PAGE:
“When Money Matters: How Educational Expenditures Improve Student Performance and How They Don’t,” (requires Adobe’s Acrobat Reader), Harold H. Wenglinsky, Educational Testing Service, 1997. Explicitly modeling his study on the landmark Coleman Report of 1966, Wenglinsky examines test scores from a nationally representative sample of 4th and 8th graders and finds that spending on school construction and upkeep is not linked to student performance. (Also, read a forum brief discussing this study, from the American Youth Policy Forum.)
“Effects of School Lighting on Physical Development and School Performance,” Warren E. Hathaway, The Journal of Educational Research, March/April 1995. Vol. 88, No. 4: 228-242. Looking at students at five elementary schools in Alberta, Canada, Hathaway concludes that a particular type of lighting—full-spectrum lamps with ultraviolet supplements—boosted test scores, aided physical development, and even prevented cavities.
“School Building Renovation and Student Performance: One District’s Experience,” Lorraine E. Maxwell, Council of Educational Facility Planners International, 1999. Maxwell’s examination of student performance in 21 public schools that were renovated in Syracuse, N.Y., finds that, after the renovations, test scores improved for 3rd and 6th graders in mathematics, but not reading.
(Order from: Council of Educational Facility Planners International, 9180 E. Desert Cove Dr., Suite 104, Scottsdale, AZ 85260; Tel: 480-391-0840.)
“Chronic Noise Exposure and Reading Deficits: The Mediating Effects of Language Acquisition,” Lorraine E. Maxwell and Gary W. Evans, Environment and Behavior, Vol. 29, No. 5: 638-656. Comparing two schools in New York City, the authors find that students attending a school in the flight path of airplanes had lower reading scores than those in the school not subject to airplane noise.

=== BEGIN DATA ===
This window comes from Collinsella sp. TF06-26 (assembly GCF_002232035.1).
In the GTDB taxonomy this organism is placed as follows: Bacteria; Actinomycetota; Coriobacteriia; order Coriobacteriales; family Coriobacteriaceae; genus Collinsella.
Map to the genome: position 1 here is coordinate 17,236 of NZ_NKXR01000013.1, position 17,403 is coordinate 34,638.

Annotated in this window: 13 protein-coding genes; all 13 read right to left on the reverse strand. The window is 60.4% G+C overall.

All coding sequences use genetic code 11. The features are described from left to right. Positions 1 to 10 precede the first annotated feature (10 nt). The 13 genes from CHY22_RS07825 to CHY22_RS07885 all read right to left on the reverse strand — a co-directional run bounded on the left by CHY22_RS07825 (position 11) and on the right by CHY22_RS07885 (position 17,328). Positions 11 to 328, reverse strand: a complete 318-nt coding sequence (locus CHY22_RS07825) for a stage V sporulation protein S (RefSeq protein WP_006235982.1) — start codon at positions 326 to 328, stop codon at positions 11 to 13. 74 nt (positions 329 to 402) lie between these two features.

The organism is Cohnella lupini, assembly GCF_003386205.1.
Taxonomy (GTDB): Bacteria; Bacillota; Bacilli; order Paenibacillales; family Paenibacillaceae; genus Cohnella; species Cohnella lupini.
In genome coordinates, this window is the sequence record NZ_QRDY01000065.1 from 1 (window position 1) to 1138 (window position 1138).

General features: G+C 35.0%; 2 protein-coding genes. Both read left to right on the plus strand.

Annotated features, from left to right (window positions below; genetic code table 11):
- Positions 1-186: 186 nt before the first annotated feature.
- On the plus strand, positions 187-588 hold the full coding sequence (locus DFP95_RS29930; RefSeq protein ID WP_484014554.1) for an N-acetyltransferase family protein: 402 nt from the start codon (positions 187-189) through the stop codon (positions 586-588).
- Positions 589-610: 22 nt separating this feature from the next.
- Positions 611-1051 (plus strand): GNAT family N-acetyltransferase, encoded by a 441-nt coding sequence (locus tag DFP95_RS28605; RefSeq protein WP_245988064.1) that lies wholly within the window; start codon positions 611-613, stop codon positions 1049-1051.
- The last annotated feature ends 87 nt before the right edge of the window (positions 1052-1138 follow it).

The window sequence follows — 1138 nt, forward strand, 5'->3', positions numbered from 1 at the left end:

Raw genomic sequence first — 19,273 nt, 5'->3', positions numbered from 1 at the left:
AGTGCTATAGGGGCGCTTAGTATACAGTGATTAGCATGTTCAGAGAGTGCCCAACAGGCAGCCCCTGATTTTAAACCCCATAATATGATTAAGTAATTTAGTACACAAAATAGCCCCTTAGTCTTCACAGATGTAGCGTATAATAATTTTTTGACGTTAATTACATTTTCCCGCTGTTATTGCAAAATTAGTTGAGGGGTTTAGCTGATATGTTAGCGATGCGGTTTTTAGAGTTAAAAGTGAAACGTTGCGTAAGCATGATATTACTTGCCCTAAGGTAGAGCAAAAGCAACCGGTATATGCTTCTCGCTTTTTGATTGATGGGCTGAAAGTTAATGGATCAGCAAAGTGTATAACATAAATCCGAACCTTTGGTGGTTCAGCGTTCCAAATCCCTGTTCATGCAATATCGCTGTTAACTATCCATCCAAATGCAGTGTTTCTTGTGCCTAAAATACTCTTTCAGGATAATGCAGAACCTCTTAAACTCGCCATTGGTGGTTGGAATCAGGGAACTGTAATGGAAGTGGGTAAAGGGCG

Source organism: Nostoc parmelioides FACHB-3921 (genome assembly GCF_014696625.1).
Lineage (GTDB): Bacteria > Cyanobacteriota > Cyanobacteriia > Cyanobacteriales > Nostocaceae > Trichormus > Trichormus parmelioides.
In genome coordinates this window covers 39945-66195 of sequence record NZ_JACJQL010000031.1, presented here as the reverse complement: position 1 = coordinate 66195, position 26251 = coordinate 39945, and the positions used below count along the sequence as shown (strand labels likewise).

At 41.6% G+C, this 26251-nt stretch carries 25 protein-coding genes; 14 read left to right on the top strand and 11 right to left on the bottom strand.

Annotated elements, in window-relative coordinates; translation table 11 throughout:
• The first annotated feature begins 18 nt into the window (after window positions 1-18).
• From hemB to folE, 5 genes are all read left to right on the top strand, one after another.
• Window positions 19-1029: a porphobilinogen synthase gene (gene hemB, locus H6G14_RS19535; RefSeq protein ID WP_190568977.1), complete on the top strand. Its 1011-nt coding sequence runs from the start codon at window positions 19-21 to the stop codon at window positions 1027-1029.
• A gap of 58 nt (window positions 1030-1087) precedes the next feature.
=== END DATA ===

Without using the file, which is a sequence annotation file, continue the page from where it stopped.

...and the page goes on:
“Where Our Children Learn Matters: A Report on the Virginia School Facilities Impact Study,” Daniel L. Duke and Jacqueline Griesdorn, Thomas Jefferson Center for Educational Design, University of Virginia, December 1998. The authors conclude from a survey of Virginia superintendents that learning suffered when schools were forced to close because of facilities problems.
“Daylighting in Schools: An Investigation Into the Relationship Between Daylighting and Human Performance,” Lisa Heschong,The Heschong-Mahone Group, 1999. An architect’s study of elementary students in three school districts concludes that children exposed to daylight in their classrooms performed better academically. (Read a condensed version of the report; requires Adobe’s Acrobat Reader.)
A version of this article appeared in the December 06, 2000 edition of Education Week as School Facilities and Student Learning